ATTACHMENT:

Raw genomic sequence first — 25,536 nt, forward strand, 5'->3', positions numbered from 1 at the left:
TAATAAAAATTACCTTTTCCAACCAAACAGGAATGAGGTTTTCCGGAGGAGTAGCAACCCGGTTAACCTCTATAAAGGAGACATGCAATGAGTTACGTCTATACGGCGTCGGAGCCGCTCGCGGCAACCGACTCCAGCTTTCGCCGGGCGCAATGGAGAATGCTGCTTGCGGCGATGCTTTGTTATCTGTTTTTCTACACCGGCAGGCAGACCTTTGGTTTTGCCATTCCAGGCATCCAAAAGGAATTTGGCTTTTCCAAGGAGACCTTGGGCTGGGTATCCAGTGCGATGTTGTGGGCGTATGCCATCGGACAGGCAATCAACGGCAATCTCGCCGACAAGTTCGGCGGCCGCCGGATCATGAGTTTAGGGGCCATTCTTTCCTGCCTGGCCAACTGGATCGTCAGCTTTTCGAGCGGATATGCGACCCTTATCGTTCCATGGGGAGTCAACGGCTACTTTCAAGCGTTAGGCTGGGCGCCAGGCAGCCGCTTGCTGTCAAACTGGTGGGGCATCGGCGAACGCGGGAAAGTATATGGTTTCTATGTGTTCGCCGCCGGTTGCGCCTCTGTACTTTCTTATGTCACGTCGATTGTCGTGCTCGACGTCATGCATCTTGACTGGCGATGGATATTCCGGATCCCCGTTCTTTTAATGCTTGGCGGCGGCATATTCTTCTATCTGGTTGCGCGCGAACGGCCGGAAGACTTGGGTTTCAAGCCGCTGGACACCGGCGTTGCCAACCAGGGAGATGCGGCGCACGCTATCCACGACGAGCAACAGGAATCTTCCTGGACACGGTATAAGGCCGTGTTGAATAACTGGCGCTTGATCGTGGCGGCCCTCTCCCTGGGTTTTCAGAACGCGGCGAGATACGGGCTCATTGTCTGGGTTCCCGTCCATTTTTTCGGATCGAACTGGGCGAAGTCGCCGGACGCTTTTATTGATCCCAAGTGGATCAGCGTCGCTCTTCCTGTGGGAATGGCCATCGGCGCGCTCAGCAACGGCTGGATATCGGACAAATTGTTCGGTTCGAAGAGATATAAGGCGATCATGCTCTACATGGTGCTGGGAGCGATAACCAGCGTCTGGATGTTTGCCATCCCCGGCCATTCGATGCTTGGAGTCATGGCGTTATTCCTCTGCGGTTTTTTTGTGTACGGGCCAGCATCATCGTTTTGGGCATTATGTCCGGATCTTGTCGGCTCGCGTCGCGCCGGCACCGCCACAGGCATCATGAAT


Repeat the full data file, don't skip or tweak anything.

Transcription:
Raw genomic sequence first — 25,536 nt, forward strand, 5'->3', positions numbered from 1 at the left:
TAATAAAAATTACCTTTTCCAACCAAACAGGAATGAGGTTTTCCGGAGGAGTAGCAACCCGGTTAACCTCTATAAAGGAGACATGCAATGAGTTACGTCTATACGGCGTCGGAGCCGCTCGCGGCAACCGACTCCAGCTTTCGCCGGGCGCAATGGAGAATGCTGCTTGCGGCGATGCTTTGTTATCTGTTTTTCTACACCGGCAGGCAGACCTTTGGTTTTGCCATTCCAGGCATCCAAAAGGAATTTGGCTTTTCCAAGGAGACCTTGGGCTGGGTATCCAGTGCGATGTTGTGGGCGTATGCCATCGGACAGGCAATCAACGGCAATCTCGCCGACAAGTTCGGCGGCCGCCGGATCATGAGTTTAGGGGCCATTCTTTCCTGCCTGGCCAACTGGATCGTCAGCTTTTCGAGCGGATATGCGACCCTTATCGTTCCATGGGGAGTCAACGGCTACTTTCAAGCGTTAGGCTGGGCGCCAGGCAGCCGCTTGCTGTCAAACTGGTGGGGCATCGGCGAACGCGGGAAAGTATATGGTTTCTATGTGTTCGCCGCCGGTTGCGCCTCTGTACTTTCTTATGTCACGTCGATTGTCGTGCTCGACGTCATGCATCTTGACTGGCGATGGATATTCCGGATCCCCGTTCTTTTAATGCTTGGCGGCGGCATATTCTTCTATCTGGTTGCGCGCGAACGGCCGGAAGACTTGGGTTTCAAGCCGCTGGACACCGGCGTTGCCAACCAGGGAGATGCGGCGCACGCTATCCACGACGAGCAACAGGAATCTTCCTGGACACGGTATAAGGCCGTGTTGAATAACTGGCGCTTGATCGTGGCGGCCCTCTCCCTGGGTTTTCAGAACGCGGCGAGATACGGGCTCATTGTCTGGGTTCCCGTCCATTTTTTCGGATCGAACTGGGCGAAGTCGCCGGACGCTTTTATTGATCCCAAGTGGATCAGCGTCGCTCTTCCTGTGGGAATGGCCATCGGCGCGCTCAGCAACGGCTGGATATCGGACAAATTGTTCGGTTCGAAGAGATATAAGGCGATCATGCTCTACATGGTGCTGGGAGCGATAACCAGCGTCTGGATGTTTGCCATCCCCGGCCATTCGATGCTTGGAGTCATGGCGTTATTCCTCTGCGGTTTTTTTGTGTACGGGCCAGCATCATCGTTTTGGGCATTATGTCCGGATCTTGTCGGCTCGCGTCGCGCCGGCACCGCCACAGGCATCATGAAT